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  • First the world tilts. Then, in the fleeting moment of consciousness left to you, you wonder if your life is about to change. Or end.

    I am one of those people who are easily persuaded to go to the beach, even though I think lying on a towel in the sand ranks second only to scrapbooking in terms of utter boredom. So it only made sense on my second day of vacation on Oak Island, North Carolina, that I would want to visit a nature center.

    The building was closed, but we made our way up to the observation deck. I remember looking out over the water and moments later feeling a sudden whoooosh of dizziness. The next thing I knew I was flat on my back, with my wife calling out my name. I was out around 15-30 seconds.

    Quick inventory…Tailbone: aching (that’s where I made my undignified landing). Back of head: banged up from striking a wooden bench on the way down (thank God I’m Hungarian!). I was able to descend to the car under my own power, and we drove to an emergency room in a nearby town.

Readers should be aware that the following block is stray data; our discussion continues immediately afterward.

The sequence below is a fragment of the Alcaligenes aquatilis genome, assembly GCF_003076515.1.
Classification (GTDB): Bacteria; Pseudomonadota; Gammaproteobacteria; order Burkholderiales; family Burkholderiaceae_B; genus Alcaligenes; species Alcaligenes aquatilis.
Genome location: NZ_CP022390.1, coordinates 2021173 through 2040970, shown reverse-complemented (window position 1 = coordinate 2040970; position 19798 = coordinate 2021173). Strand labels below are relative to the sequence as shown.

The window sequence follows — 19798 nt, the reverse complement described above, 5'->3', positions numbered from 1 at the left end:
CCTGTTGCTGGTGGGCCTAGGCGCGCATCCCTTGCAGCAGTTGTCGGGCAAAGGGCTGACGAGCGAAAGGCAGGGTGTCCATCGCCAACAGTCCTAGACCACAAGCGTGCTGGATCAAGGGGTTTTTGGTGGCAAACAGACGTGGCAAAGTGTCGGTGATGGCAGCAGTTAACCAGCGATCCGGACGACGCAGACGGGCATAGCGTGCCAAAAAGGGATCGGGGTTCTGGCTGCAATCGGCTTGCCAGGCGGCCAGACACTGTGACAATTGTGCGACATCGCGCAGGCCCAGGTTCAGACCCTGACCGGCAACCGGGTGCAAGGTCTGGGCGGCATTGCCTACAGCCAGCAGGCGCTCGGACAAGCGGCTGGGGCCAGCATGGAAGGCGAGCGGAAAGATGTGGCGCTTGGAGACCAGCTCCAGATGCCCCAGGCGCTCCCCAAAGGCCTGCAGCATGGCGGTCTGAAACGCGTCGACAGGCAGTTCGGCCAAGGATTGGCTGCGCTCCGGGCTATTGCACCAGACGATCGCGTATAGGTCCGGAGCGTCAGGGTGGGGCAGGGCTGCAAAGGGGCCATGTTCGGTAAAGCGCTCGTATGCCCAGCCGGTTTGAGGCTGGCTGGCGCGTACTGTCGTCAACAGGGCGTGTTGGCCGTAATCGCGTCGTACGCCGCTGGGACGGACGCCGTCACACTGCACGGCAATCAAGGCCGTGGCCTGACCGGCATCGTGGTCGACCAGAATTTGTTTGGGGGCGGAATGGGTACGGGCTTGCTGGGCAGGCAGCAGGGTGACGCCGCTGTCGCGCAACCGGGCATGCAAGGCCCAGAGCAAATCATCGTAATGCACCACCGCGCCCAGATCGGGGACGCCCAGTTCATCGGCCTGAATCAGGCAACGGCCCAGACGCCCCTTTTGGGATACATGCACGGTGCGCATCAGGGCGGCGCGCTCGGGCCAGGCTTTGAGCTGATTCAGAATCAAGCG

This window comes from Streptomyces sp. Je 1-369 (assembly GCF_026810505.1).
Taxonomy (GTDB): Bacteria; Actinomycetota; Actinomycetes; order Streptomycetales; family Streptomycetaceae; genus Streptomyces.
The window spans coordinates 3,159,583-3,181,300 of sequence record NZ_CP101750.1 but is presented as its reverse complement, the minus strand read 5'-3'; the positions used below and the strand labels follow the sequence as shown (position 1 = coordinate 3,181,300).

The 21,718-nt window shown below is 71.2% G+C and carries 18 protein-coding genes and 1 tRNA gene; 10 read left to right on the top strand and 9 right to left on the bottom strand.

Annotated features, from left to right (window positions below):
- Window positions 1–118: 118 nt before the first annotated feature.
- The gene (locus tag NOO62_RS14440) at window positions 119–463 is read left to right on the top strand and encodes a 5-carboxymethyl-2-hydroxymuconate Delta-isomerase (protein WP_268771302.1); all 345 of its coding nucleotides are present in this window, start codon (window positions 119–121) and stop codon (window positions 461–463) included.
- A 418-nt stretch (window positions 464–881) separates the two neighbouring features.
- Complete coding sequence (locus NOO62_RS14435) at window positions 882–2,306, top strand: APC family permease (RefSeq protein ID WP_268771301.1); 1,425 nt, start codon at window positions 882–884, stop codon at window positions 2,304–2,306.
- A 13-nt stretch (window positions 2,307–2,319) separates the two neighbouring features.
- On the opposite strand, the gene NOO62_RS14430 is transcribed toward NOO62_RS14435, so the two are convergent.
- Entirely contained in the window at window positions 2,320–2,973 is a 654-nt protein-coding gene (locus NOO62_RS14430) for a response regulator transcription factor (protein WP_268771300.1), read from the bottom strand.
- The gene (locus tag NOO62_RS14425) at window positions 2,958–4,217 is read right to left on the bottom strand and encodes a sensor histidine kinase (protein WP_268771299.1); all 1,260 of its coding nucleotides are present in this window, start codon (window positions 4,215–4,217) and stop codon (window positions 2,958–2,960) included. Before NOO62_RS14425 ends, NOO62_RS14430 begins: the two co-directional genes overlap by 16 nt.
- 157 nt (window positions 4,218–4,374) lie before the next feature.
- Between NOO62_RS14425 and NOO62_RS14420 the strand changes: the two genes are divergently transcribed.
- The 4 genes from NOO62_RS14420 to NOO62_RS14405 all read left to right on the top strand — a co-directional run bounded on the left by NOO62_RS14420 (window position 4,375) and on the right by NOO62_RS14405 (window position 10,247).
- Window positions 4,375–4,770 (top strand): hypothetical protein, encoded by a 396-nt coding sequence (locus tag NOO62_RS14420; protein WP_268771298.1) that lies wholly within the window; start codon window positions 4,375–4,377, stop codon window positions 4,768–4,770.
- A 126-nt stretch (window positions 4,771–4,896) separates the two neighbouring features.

A stress test came back positive. That was a bad moment. I thought my triple bypass might be failing. When they started talking about a heart catheterization I insisted on being transferred to Duke University Hospital (no offense, Southport). There ensued a bumpy three-hour ambulance ride in the middle of the night.

    Everything is an anti-climax from here, I’m afraid. I’d love to regale you with gory tales of hospital horror, but I have none. The staff at Duke knows its stuff and was unfailingly pleasant. I had numerous tests and all were negative (the stress test turned out to be a false positive). My heart is in great shape. The diagnosis was that I passed out from dehydration. I promised the doctors that I would drink a lot more. A portion of it would be water.

    I came away with no epiphanies from the experience, although I’m deeply grateful to be alive and home again. I was offered no stunning insights into the human condition. All I know is that now, when I beseech the heavens to make and keep me an upright man, my meaning is much more modest. Moral can wait; for now, vertical will suit me just fine.
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